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Microb Pathog. 1998 Apr;24(4):241-51.

Assessment of the role of gamma-toxin in experimental endophthalmitis using a hlg-deficient mutant of Staphylococcus aureus.

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1
Institut de Bactériologie de la Faculté de Médecine, Université Louis Pasteur, 3, rue Koeberlé, Strasbourg, F-67000, France.

Abstract

Purified gamma-toxin is known to have a proinflammatory effect in the rabbit vitreous humor. To assess the biological role of the gamma-toxin, when expressed in vivo by Staphylococcus aureus strain Newman, the vitreous humor of rabbit eye was used as an infection model. A gamma-toxin-deficient mutant of strain Newman was constructed by allelic replacement. S. aureus Newman wild-type, its hlg-deficient derivative strain (N65) and the strain N65 complemented with the wild-type hlg+ gene were injected into the vitreous humor of rabbit eye. All three strains produced a strong proinflammatory effect in the eye conjunctiva, posterior and anterior chambers, suggesting a role for another unidentified proinflammatory component of strain Newman distinct from the gamma-toxin. These components are not the leucocidin of Panton-Valentine, beta-toxin or alpha-toxin which are not produced by this strain. Only the hlg-deficient mutant lacked the ability to cause inflammation in the eyelid, whereas the two Hlg-producing strains gave strong inflammation. These data suggest that in vivo, strain Newman produces as yet unidentified proinflammatory molecules and that the in vivo-produced HlgA, HlgB and HlgC molecules expressed by the gamma-toxin locus, contribute in part to the inflammatory process observed in vivo in the rabbit eye.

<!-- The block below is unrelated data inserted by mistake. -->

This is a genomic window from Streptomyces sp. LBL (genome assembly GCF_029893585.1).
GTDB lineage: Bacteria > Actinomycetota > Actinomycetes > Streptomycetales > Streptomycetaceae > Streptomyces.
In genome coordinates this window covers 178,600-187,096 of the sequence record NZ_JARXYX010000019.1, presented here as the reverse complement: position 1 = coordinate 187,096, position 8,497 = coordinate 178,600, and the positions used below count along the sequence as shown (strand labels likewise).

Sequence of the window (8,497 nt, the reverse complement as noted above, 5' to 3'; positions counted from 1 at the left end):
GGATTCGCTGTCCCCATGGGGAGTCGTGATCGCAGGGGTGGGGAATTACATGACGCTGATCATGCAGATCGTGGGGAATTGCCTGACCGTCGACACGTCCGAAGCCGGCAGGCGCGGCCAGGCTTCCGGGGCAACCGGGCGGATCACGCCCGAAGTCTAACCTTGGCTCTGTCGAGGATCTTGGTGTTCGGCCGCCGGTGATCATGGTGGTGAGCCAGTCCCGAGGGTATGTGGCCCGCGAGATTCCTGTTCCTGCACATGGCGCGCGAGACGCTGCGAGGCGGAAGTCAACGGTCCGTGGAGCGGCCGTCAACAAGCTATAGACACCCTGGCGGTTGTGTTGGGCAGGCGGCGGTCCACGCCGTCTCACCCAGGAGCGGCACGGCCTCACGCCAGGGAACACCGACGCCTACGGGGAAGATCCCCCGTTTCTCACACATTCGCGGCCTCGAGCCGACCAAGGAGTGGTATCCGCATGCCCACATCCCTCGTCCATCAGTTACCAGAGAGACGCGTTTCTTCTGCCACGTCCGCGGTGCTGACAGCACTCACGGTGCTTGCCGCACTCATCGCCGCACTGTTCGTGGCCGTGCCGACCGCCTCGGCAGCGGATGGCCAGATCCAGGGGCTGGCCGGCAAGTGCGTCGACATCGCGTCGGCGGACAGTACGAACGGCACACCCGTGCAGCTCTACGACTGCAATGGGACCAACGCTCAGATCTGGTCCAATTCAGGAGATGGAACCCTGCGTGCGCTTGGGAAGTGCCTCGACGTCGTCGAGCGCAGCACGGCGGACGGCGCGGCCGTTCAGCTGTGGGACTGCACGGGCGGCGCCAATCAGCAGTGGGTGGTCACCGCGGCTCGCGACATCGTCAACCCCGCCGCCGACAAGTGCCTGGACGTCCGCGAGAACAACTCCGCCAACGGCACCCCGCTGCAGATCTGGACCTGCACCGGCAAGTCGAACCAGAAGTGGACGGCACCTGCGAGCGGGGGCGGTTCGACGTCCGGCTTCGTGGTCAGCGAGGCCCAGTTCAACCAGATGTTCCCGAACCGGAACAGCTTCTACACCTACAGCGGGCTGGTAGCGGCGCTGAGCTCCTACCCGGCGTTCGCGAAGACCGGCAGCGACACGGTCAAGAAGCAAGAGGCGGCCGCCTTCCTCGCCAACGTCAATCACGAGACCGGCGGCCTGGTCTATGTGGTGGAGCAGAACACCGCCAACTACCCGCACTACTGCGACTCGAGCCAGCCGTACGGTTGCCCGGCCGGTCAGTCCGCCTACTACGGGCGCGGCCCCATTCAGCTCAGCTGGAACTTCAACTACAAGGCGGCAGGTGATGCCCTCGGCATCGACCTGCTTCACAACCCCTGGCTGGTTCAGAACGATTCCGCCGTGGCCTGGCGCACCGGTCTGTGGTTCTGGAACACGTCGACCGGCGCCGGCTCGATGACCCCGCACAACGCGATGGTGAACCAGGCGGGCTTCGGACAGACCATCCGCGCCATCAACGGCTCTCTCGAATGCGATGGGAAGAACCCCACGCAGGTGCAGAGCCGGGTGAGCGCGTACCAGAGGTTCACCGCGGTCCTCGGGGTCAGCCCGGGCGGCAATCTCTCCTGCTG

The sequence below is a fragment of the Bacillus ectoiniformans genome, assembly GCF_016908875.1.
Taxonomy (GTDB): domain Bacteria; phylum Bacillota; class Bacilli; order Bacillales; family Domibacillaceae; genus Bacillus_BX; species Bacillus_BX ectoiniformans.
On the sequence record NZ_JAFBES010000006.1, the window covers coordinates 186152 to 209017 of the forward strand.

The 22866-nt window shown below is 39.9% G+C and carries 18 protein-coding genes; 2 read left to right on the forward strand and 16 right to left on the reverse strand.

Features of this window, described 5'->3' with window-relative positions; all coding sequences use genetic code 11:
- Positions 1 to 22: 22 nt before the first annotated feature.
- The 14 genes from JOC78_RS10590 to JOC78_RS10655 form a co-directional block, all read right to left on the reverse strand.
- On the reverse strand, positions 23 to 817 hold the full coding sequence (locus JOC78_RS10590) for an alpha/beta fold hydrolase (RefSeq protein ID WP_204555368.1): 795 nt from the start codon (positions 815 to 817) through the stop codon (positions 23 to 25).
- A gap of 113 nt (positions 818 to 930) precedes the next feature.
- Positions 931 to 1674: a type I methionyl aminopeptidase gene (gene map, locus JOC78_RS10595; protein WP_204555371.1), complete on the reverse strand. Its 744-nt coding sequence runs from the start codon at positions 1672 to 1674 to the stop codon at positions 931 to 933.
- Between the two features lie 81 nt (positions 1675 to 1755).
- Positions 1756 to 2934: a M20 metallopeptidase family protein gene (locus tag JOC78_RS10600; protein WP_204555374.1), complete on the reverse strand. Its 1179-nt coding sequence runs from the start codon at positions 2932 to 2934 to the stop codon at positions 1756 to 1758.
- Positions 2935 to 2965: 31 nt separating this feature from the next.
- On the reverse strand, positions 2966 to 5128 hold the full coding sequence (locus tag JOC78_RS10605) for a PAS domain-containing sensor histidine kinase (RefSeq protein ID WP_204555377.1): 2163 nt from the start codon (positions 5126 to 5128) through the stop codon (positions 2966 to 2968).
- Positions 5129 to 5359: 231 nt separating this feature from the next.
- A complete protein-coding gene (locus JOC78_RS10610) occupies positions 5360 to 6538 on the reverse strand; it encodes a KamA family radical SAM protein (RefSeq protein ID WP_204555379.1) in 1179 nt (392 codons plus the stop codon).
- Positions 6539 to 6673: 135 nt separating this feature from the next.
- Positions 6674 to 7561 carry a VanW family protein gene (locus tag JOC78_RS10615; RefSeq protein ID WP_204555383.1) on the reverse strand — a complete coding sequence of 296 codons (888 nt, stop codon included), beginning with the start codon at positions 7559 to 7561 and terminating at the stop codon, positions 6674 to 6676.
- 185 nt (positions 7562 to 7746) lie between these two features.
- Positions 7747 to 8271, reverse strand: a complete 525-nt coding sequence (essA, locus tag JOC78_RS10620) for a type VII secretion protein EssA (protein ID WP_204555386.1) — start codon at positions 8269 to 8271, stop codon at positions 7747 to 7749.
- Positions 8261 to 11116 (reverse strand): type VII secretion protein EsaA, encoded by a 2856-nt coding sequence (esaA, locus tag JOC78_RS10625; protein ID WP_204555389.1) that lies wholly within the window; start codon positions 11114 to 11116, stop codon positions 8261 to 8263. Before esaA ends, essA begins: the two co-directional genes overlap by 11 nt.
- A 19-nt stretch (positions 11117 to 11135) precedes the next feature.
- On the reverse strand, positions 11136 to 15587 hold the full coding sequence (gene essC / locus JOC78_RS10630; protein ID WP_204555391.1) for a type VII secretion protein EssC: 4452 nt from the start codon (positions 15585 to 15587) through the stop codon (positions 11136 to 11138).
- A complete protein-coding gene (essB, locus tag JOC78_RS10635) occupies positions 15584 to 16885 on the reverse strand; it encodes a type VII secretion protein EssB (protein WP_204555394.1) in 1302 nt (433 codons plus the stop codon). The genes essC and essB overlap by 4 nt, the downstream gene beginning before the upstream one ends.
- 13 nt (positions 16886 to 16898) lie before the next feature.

PMID:
9533895
DOI:
10.1006/mpat.1997.0192
[Indexed for MEDLINE]

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